NWP models offer higher spatial resolution than observational data but are computationally expensive to run and often only cover limited geographic regions (Holt1996; Gevorgyan2018; Jiménez-Sánchez et al.2019). Global reanalyses can provide wind speed data at sufficiently high vertical resolutions for wind power, combining past observations with modern weather forecasting models to produce meteorological variables at consistent temporal and spatial resolutions (Kaiser-Weiss et al.2019; Hersbach et al.2020). However, due to limitations in computing resources or model structure, reanalysis models may not output wind speed profiles at heights relevant to wind energy or with sufficient vertical resolution for wind energy applications. While measurements in the field, i.e., from lidars, may be useful to capture wind speeds at higher vertical resolutions than those from NWP or reanalysis models, deployment can be costly and requires frequent monitoring to ensure the lidars are operating properly and gathering the desired data. Usually lidars are only available during a limited period of time and at a few selected sites. A solution to this could be to utilize continuous surface observations, at proposed or existing wind farm sites, to predict wind speed profiles.

Motivated by the previous considerations, this paper investigates the development of machine learning (ML) models to predict coastal wind speed profiles and LLJ occurrence from single-level meteorological variables. Recent studies (Vassallo et al.2020; Bodini et al.2023) have demonstrated promise in utilizing ML methods to vertically extrapolate wind speed profiles from lower-level measurements, as compared to traditional methods of extrapolation such as Monin–Obukhov similarity theory or the power law. Vassallo et al. (2020) applied artificial neural networks (ANNs) on a set of 11 meteorological variables and extrapolated the wind profile at three sites in different type of terrain, including a coastal site, where lidar wind profile data were available from measurement campaigns. The results were compared to standard extrapolation methods, the logarithmic wind law and the power law, and showed promising results with 65 % versus 52 % increase in extrapolation accuracy, respectively. Bodini et al. (2023) utilized surface-layer floating buoy observations and lidar measurements and used ML methods to extrapolate coastal wind speed profiles and quantify the long-term uncertainty of offshore model output from the WRF model on the US Atlantic coast.

Figure 1Overview of the workflow for the ML WSPP regression and LLJ classification tasks.


Table 1Lidar campaign information.

a 7 October 2016–30 September 2021. b 1 October 2021–31 December 2021. c Before downsampling. d As utilized in this study. e Hours with wind speed profiles. f Hours with an LLJ, crit. 1

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In this study, we aim to explore the feasibility and accuracy of using surface-layer measurements to spatially predict wind speed profiles, with a focus on non-ideal wind speed profiles that may not be adequately described by Monin–Obukhov similarity theory, i.e., LLJs. The paper utilizes a combination of multiple years of the European Centre for Medium-Range Weather Forecasts (ECMWF) fifth-generation reanalysis (ERA5) and lidar observations at three offshore/coastal sites in the Baltic Sea, the North Sea, and the US Northeastern Atlantic Coastal Zone. Two ML models, the random forest (RF) and the neural network (NN), are trained and developed to predict (1) wind speed profiles and (2) LLJ occurrence utilizing single-level variables output by ERA5. The two ML models are trained independently to verify consistency in results. The use of single-level meteorological variables for wind speed profile prediction (WSPP) and LLJ prediction is motivated by the potential utilization of observational meteorological data, e.g., wind speed or temperature measurements from meteorological masts deployed in wind farms, for real-time wind forecasting at wind farms.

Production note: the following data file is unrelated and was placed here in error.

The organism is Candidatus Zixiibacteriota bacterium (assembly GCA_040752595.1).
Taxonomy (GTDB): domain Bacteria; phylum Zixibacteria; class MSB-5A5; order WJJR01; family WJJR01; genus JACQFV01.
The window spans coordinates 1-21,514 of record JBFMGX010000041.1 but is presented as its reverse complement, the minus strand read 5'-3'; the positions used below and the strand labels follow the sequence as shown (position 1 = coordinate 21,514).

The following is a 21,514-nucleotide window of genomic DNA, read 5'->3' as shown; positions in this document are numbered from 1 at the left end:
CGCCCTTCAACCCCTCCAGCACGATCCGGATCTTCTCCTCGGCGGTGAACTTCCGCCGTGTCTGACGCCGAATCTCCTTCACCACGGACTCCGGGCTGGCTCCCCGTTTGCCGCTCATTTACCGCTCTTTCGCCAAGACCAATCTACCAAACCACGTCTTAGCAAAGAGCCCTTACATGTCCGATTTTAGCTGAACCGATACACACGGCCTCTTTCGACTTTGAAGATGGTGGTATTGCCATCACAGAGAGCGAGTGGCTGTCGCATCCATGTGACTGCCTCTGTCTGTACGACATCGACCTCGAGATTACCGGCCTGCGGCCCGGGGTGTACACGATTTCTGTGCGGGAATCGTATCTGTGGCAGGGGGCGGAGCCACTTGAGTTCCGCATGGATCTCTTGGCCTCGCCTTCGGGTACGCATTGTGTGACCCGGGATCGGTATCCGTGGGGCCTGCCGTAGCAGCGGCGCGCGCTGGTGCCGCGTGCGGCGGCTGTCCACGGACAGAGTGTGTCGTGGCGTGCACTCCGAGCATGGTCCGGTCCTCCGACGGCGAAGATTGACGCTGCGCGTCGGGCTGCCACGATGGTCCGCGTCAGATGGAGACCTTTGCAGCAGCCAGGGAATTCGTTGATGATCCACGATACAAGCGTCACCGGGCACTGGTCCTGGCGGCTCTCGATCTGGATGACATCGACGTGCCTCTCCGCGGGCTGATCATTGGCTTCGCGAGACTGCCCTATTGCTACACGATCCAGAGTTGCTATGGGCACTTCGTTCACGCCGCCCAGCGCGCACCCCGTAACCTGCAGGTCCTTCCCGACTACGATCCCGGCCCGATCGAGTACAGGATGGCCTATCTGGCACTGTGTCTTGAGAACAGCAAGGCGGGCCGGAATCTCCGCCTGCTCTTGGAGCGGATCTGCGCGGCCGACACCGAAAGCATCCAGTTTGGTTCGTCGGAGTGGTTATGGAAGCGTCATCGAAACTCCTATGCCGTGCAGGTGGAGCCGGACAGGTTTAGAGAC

The paper is structured as follows. A description of utilized data sets, the general workflow, and the developed ML models are presented in Sect. 2 along with the definition used to identify LLJs and the metrics to analyze the performance of the models. In Sect. 3, the results are presented, followed by a discussion in Sect. 4. Finally, a summary of the study and some concluding remarks are provided in Sect. 5.

2 Materials and methods

2.1 Overview of workflow

Two types of supervised ML methods were investigated herein: random forest (RF) and neural networks (NNs). The models were trained for each site individually, using single-level meteorological variables from ERA5 as the predictors and data from the lidar profiles as the predictand (see workflow in Fig. 1). Both ML methods were evaluated for their fidelity in two tasks: (1) predicting the coastal wind speed profile (regression task) and (2) predicting the LLJ (classification task) at each of the three sites investigated in this study. Note that the predictions were performed in space, using ERA5 single-level data to predict the speed and shape of the wind profile up to approximately 300 ma.s.l. – not in time.